How to apply your brand standards to your website

Grant Rowley / Posted 1.31.2017

How to apply your brand standards to your website

A brand is only as good as its standards—this fact has long been known by printers and designers alike. However, when it comes to web design, brand standards can easily be overlooked, and your brand may lose some of its nuances or effectiveness when translated to your website. While today’s web designers can create much more elaborate designs than in the past, there are likely some elements of your brand that won’t translate well into code. Planning web-friendly alternatives for these elements can go a long way toward maintaining the look and feel of your brand across all media platforms.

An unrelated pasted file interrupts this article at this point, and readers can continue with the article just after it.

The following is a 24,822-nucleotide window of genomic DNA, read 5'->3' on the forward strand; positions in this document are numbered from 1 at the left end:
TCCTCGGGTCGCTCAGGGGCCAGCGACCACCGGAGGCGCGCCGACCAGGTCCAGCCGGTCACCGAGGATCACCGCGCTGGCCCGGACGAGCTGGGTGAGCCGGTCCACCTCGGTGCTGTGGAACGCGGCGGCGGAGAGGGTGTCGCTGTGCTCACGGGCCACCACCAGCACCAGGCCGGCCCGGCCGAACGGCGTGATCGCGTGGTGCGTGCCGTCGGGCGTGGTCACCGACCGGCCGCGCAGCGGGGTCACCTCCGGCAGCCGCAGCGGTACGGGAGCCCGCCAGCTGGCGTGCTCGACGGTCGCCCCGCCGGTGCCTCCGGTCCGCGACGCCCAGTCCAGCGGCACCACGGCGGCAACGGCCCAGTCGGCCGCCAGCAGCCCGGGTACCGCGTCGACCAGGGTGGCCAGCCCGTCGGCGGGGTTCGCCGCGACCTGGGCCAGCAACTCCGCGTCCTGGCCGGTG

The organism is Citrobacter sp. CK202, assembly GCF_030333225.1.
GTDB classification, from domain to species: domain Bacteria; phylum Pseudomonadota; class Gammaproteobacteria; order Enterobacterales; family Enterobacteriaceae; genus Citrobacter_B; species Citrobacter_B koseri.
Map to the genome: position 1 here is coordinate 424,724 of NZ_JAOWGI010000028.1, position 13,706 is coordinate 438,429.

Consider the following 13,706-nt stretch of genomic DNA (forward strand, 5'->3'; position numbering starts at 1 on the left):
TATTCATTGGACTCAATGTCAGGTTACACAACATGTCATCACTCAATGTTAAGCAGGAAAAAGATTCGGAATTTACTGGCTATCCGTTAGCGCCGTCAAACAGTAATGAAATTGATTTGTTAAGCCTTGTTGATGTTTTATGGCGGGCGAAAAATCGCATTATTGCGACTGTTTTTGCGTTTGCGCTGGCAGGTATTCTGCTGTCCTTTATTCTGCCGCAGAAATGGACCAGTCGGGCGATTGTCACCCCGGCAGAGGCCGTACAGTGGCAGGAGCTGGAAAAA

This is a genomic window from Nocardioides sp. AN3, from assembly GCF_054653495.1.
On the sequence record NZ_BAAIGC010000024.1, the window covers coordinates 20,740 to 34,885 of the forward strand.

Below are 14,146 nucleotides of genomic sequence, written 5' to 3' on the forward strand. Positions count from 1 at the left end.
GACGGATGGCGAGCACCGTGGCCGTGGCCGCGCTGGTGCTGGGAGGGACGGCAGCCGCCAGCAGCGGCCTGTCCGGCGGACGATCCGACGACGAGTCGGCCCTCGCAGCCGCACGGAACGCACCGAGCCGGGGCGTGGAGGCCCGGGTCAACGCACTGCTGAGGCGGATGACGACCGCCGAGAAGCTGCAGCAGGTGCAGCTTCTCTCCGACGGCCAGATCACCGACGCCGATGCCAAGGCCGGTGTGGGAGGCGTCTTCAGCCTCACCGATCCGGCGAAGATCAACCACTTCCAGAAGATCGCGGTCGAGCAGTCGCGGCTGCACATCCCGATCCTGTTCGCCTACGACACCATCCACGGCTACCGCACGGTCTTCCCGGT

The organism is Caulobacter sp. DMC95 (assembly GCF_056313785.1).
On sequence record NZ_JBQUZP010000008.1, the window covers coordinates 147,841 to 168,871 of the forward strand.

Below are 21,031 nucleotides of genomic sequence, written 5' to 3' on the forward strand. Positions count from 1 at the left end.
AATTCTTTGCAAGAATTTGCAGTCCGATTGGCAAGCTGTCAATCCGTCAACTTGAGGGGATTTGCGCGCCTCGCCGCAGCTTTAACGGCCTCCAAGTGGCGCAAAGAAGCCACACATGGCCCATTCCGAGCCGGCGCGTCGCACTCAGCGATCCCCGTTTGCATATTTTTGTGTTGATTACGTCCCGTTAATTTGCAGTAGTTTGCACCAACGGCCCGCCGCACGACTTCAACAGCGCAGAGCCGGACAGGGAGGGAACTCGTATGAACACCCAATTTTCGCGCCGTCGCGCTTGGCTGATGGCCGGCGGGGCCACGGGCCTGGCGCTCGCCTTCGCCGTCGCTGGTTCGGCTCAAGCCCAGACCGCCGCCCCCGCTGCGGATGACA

This article will help you see the benefits of a web style guide, and how it can work in conjunction with your print standards. I will make the assumption that you have print standards or at least some major styles in mind, if not already defined. Many of your print rules will likely apply to your website and, overall, they will serve as the basis for the web standards.

logo standards

color standards

When it comes to brand standards, after your logo, the first two elements that come to most people's minds are typography and color. These two are also easy to duplicate on the web if implemented with consideration for the differences between media.